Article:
Oxford city viewed from Hinksey Hill. Rob Judges Photography
Oxford city viewed from Hinksey Hill. Rob Judges Photography

Reports highlight changing use of student welfare services during the pandemic

New reports from the University’s welfare services reveal insights into the experiences of students using Oxford’s Counselling, Disability Advisory and Sexual Harassment and Violence Support services during the COVID-19 pandemic. 

The University of Oxford has today published its Student Support and Welfare Services (SWSS) Reports for the 2020/21 academic year.  The Reports provide insights into the experiences of students using the University’s Counselling, Disability Advisory, and Sexual Harassment and Violence Support Services, and reveal an increase in demand for SWSS services during the COVID-19 pandemic.  In total, there were more than 10,800 student contacts with SWSS in 2020/21.

The University’s Counselling Service was used by 3,440 students (13.5% of the student body), increasing by 7.6% on last year.  Due to COVID-19, therapeutic provision and training was offered online, and a series of blogs and podcasts designed to support students during the pandemic were also made available.  More than a third of students were seen in less than 5 working days, with an average waiting time of 9.3 working days.  Several counsellors of colour joined the Counselling Service as part of the University’s wider commitment to diversity.

The Disability Advisory Service (DAS) saw continued demand for its services from the student community, with almost a quarter of students (24.3%) now registered.  This increased from 21.5% in the previous year to well above the national average (14.5%).  The largest group receiving support remains those with mental health and specific learning difficulties – consistent with the wider sector.   Student Support Plans, which provide personalised recommendations for individual support, are now in place for 43% of DAS users, up from 35% in 2019/20. The numbers of students seeking a specific learning difficulty diagnostic assessment also increased.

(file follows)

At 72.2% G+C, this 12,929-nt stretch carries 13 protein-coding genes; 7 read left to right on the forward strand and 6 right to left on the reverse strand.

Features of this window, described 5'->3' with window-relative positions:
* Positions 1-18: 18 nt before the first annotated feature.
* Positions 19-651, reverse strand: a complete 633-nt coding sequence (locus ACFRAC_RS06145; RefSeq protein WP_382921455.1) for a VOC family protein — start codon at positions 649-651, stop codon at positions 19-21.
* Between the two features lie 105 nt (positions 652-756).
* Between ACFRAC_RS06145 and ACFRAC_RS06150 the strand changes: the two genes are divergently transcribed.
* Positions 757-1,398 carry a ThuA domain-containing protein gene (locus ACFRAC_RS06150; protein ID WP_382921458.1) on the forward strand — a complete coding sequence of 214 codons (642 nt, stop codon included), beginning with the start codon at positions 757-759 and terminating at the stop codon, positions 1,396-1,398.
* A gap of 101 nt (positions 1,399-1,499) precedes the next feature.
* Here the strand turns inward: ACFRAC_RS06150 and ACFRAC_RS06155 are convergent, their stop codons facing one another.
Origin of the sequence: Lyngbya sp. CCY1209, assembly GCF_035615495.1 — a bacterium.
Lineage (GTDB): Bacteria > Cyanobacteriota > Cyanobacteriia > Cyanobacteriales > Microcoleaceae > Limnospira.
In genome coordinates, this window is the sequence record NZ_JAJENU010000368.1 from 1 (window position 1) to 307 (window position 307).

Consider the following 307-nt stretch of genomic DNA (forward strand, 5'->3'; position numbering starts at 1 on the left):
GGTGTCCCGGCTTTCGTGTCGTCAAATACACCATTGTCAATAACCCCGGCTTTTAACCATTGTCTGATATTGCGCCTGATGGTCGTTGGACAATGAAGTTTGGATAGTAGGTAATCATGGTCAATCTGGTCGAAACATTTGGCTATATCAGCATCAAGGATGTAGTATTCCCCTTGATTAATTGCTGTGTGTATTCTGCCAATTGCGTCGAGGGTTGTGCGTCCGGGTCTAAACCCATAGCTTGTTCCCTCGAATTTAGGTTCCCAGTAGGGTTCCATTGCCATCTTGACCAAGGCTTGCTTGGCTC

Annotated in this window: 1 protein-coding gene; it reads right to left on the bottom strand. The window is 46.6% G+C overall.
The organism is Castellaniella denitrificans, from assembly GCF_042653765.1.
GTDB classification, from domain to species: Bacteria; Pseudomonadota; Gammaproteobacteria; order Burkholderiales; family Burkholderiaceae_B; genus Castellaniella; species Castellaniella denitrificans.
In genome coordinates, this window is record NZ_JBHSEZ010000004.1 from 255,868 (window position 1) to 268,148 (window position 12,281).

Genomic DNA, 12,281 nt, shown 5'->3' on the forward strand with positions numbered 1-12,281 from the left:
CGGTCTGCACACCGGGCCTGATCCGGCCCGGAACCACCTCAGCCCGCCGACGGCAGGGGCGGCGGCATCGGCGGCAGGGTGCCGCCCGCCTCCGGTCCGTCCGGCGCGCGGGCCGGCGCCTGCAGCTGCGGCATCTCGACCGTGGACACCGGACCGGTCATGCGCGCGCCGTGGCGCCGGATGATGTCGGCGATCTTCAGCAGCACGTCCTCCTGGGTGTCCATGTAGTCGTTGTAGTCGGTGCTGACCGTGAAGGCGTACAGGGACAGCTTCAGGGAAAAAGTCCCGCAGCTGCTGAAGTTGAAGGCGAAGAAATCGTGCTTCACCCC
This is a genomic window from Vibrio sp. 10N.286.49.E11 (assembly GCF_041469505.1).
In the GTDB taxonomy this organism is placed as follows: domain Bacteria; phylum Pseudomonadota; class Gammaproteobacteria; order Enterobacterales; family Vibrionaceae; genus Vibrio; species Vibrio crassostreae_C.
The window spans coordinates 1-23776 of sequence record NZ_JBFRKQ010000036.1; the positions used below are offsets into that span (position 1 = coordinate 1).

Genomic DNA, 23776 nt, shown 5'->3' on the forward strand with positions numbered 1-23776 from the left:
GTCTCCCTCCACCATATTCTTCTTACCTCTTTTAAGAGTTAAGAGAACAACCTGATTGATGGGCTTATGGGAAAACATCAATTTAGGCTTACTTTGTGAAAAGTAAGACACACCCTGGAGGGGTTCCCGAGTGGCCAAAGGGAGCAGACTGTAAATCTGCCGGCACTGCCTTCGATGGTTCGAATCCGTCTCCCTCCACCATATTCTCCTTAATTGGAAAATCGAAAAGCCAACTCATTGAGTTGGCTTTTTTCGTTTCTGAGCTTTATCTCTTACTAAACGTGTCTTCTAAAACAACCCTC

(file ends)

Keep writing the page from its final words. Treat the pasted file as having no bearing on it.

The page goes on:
Against a backdrop of increased awareness of sexual violence and pandemic lockdowns, the Sexual Harassment and Violence Support Service received 224 referrals, a 21% increase on the previous year.  Support provided typically related to serious sexual violence cases, with students seeking support from University or college processes rather than reporting incidents to the Police.  Sexual harassment accounted for just 7% of cases.  Training across the Collegiate University was updated and increased, and a review of student consent training is currently underway.

Rotimi Akinsete, Director of Student Welfare and Support Services, said:

The COVID-19 pandemic continued to have a considerable impact on Oxford University students in 2020/21, and we saw increased demand for the services of SWSS across the board. 

A number of important steps forward were made in our continued efforts to improve the provision of services.  For example, additional resources were provided to the Counselling services through the newly-formed Mental Health Task Force (MHTF) working group, reflecting the unprecedented challenges faced by students during the pandemic.  Building on the University’s commitment to diversity, several counsellors of colour also joined the Counselling Service. 

Since joining the University last year, I have been proud of the hard work undertaken by SWSS colleagues to support students through this difficult time.  We continue to look at ways to improve SWSS to support the wellbeing, safety, and mental health of our student body and ensure that all students have access to the services they need.'